The bodies of climbers Muhammad Ali Sadpara, Iceland’s John Snorri and Chile’s Juan Pablo Mohr were found on K2 on Monday, over five months after they went missing, Alpine Club of Pakistan Secretary Karrar Haideri said in a statement.
He said that it was “very difficult” to bring the bodies down from the mountain because of the high altitude, adding that the Army Aviation was helping in this regard.
Haideri said Snorri’s body would be shifted to Iceland at the request of his wife, Lina. Mohr’s sister and mother had also decided previously that his body would be brought back to Chile, the ACP secretary said.
Earlier, Gilgit-Baltistan Information Minister Fatahullah Khan, while talking to Geo News, said the first body was discovered at 9am today which was identified as Snorri’s because of the yellow and black clothes that he was believed to be wearing during the expedition.
The second body was spotted at 12pm, he said. However, he did not mention when the third body was discovered. All of them were spotted 400 metres away from the bottleneck at K2, he told Dawn.com separately.
Khan said all three bodies were found by an expedition led by Ali Sadpara’s son, Sajid Sadpara. He was accompanied by Canadian filmmaker Elia Saikaly and Pasang Kaji Sherpa.
The minister said that the digging process to reach the bodies was underway and Army Aviation was on standby. “The army and government are on alert,” he said, adding that they would be notified as soon as the expedition reached the bodies.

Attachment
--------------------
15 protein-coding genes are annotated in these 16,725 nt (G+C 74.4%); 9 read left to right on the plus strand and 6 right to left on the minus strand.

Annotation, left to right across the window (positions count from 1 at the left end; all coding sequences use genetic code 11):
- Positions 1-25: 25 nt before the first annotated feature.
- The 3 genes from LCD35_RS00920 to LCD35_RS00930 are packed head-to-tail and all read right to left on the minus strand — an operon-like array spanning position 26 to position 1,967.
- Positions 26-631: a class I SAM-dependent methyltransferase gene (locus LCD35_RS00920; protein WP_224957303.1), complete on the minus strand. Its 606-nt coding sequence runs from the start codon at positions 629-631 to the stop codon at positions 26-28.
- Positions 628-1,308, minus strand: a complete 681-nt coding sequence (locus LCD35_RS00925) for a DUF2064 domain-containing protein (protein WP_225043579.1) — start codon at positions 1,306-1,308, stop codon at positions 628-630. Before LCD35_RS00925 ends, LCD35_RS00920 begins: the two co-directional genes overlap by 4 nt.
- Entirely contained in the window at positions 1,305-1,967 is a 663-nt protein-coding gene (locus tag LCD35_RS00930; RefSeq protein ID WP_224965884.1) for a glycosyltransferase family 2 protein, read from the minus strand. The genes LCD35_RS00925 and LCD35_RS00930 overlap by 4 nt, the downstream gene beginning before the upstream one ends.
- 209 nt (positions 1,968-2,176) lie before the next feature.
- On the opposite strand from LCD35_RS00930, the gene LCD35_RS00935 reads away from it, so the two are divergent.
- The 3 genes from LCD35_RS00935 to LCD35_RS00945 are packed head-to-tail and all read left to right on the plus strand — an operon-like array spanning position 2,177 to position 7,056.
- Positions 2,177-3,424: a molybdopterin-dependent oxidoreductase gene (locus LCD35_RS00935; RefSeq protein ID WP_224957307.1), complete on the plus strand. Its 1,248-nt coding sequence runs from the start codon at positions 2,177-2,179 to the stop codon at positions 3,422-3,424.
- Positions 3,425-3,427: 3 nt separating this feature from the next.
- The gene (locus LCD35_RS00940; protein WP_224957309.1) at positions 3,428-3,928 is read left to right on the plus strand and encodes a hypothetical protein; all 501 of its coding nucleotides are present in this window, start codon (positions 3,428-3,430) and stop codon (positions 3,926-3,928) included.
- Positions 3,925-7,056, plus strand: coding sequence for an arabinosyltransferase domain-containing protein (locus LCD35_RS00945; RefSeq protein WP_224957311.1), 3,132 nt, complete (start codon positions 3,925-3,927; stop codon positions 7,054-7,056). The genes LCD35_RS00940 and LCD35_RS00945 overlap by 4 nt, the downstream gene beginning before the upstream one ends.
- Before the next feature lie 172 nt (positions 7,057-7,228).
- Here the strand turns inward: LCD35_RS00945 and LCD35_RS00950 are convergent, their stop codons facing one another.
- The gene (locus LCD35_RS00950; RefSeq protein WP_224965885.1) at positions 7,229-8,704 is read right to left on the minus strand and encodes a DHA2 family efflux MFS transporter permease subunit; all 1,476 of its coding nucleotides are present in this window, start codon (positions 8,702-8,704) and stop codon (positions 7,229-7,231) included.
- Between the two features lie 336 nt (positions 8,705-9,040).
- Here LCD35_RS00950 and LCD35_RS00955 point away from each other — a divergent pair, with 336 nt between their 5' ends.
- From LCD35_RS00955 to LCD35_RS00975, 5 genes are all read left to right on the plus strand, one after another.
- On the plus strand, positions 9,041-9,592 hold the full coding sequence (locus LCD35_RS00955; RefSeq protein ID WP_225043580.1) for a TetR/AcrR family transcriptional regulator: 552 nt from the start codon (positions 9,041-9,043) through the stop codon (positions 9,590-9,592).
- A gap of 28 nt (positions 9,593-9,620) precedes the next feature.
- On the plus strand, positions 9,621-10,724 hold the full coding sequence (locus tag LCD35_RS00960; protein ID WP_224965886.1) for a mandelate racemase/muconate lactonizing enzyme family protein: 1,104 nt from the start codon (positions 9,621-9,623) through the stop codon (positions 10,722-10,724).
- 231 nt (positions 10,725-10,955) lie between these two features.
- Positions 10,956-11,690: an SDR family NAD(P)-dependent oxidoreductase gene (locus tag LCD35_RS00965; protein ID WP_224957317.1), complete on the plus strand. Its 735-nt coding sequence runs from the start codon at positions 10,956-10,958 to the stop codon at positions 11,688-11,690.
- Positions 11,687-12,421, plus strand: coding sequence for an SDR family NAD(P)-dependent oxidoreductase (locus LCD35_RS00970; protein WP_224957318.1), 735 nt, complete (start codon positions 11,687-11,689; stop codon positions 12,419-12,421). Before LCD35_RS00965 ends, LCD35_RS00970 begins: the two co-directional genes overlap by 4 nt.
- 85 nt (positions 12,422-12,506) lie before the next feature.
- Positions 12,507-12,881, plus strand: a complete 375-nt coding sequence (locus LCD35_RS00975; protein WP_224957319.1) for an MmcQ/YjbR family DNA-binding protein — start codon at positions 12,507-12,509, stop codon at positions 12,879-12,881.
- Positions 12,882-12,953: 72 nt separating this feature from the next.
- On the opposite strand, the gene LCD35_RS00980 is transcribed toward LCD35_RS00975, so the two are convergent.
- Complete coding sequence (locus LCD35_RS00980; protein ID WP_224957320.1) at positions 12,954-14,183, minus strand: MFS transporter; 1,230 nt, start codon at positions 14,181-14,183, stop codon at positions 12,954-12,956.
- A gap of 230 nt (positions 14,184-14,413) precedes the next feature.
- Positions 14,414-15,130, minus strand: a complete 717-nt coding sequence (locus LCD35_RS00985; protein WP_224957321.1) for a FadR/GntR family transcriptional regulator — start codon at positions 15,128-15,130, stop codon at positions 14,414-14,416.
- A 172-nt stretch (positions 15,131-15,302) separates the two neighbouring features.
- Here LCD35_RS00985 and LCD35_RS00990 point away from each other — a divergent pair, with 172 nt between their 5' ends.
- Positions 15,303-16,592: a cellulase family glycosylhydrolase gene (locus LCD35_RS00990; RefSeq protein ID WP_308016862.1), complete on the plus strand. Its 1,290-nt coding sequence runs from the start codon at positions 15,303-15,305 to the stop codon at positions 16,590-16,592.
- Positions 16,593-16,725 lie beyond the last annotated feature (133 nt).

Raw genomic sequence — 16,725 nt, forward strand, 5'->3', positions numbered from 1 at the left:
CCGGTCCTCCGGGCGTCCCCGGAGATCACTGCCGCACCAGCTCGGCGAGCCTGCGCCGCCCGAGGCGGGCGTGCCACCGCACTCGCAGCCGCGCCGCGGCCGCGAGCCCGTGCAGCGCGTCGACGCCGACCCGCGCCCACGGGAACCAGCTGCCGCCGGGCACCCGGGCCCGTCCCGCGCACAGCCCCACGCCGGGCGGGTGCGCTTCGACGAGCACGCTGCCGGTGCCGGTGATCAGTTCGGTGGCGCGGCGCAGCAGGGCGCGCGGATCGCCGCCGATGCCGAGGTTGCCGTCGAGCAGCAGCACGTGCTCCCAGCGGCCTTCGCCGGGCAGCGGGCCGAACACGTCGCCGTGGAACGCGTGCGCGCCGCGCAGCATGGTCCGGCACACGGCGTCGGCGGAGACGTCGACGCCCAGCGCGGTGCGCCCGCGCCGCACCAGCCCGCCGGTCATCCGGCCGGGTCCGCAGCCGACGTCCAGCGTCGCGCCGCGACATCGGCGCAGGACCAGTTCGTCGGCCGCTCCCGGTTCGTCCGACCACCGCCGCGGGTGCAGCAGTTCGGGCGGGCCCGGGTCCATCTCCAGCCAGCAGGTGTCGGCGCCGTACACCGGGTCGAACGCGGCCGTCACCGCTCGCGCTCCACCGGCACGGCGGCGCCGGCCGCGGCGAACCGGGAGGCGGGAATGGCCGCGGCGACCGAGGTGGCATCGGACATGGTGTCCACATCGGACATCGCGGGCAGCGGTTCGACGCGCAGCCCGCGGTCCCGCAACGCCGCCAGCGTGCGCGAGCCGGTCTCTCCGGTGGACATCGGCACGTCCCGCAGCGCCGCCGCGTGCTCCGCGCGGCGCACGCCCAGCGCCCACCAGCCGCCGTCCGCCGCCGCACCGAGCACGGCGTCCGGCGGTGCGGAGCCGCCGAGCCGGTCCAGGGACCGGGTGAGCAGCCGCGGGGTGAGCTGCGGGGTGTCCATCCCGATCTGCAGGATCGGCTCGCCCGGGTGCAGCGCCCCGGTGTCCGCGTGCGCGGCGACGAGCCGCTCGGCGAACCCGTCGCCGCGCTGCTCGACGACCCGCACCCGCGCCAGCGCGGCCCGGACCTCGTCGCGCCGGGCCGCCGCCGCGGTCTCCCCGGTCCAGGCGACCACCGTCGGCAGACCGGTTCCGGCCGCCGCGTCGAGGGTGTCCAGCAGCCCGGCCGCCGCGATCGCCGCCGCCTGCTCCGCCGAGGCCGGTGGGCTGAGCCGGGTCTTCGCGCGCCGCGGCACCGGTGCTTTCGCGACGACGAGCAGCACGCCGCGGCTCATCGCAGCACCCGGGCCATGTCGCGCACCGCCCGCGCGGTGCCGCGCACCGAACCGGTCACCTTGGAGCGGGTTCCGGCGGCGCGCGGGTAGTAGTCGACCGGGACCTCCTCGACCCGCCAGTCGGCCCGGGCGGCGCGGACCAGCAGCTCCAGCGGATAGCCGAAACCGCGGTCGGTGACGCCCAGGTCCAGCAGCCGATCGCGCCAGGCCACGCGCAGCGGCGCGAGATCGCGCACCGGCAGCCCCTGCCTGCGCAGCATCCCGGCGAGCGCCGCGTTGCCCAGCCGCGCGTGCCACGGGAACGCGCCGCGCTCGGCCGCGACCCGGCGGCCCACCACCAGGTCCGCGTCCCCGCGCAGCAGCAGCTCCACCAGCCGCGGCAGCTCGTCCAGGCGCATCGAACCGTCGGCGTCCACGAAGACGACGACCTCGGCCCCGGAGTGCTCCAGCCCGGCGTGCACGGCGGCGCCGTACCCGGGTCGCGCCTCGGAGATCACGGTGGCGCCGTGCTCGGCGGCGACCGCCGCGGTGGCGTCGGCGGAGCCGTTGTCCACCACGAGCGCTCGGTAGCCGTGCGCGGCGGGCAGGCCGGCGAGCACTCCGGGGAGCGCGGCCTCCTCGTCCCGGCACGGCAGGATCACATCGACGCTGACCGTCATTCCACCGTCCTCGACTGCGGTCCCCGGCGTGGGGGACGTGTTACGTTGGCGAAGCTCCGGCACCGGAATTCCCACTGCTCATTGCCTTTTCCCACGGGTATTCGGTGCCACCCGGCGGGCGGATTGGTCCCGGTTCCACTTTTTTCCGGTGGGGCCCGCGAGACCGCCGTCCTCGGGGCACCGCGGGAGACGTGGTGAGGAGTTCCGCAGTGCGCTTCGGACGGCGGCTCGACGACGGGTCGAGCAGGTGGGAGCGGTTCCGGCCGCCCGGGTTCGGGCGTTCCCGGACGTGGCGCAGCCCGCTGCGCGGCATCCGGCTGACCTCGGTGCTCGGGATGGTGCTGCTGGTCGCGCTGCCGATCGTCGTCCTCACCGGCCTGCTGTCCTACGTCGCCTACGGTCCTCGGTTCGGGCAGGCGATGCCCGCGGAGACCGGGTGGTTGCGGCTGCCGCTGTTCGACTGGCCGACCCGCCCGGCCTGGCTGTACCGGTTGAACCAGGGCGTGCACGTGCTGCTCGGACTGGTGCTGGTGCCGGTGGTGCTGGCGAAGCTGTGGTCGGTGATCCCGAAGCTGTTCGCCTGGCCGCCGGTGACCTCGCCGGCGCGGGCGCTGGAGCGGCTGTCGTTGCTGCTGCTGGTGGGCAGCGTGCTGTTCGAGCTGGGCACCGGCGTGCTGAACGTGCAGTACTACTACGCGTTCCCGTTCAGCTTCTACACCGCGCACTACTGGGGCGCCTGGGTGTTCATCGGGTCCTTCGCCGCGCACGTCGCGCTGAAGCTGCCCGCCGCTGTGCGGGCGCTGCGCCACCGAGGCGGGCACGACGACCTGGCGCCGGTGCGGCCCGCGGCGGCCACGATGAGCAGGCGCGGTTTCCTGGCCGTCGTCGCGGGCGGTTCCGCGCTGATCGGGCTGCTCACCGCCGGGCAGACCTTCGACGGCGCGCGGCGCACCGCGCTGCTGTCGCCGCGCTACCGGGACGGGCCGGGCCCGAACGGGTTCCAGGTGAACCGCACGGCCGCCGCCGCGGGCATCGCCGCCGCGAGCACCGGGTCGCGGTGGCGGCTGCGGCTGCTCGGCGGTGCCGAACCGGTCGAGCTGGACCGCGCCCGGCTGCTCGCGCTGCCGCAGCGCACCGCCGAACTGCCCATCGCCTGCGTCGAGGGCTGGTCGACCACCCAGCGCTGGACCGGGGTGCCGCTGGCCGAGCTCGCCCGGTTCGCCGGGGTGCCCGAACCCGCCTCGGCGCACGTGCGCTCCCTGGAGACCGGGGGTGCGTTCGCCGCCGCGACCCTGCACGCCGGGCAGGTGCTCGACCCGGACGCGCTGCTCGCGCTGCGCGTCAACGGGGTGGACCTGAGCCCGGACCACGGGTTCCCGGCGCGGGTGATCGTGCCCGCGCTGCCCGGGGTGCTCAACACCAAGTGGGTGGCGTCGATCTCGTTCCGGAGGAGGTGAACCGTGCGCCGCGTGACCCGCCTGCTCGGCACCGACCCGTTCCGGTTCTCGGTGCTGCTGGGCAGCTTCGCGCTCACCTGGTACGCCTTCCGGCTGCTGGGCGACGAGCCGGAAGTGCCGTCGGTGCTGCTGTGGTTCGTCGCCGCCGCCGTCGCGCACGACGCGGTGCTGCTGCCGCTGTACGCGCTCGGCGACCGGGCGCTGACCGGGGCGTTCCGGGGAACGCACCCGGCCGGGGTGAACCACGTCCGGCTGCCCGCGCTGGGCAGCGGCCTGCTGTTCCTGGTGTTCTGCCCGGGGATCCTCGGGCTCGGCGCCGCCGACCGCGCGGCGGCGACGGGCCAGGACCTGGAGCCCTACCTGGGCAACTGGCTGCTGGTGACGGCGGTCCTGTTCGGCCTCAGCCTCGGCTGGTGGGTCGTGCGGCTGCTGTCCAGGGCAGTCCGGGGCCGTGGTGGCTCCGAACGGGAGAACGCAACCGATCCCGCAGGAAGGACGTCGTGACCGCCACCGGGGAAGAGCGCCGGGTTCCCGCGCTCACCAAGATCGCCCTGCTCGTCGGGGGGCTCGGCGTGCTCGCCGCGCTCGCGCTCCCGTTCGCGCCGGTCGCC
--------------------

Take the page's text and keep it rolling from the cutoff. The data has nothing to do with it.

When asked about the identification of the bodies, Khan said that a focal person from the army had informed the government that the body in yellow and black clothes was Snorri’s. “The most authentic person to [identify] would be Sajid Sadpara who was with them (the three climbers) when they started their [expedition] on Feb 5.”
He added that Sadpara, Saikaly and Kaji Sherpa were involved in the digging process and were in contact with army officers and a focal person from the military through Thuraya satellite telephone sets.
Ali Sadpara had gone missing along with his two climbing partners — Snorri and Mohr — while attempting to climb K2, the world’s second-highest peak at 8,611 metres.
They were last seen on Feb 5 near the bottleneck on K2 as they attempted to reach the summit of the Savage Mountain. Sajid Sadpara, who was accompanying the three, had to abandon his summit bid after his oxygen regulator malfunctioned and he returned to camp 3.
After days of search efforts that included the use of Pakistan Army helicopters, satellite imagery and SAR technology, the three climbers were officially declared dead on February 18.
Until 2021, K2 was the only peak above 8,000 metres that had never been summited in winter and was on the radar of many mountaineers.
Ali Sadpara was the only Pakistani mountaineer to have summited eight of the 14 highest peaks in the world above 8,000 metres and made the first-ever winter ascent on Nanga Parbat.
Apart from Sadpara, Snorri and Mohr, mountaineers Atanas Skatov and Sergi Mingote Moreno were also attempting the K2 winter summit this year and lost their lives on the mountain.
Following Sadpara’s death, the Gilgit-Baltistan government had announced Rs3 million for his family and a suitable job for his son.
It also approved the establishment of Muhammad Ali Sadpara Institute of Adventure Sports Mountaineering and Rock Climbing in recognition of his services.
Besides , the government also decided to nominate Ali Sadpara for the highest national civil award.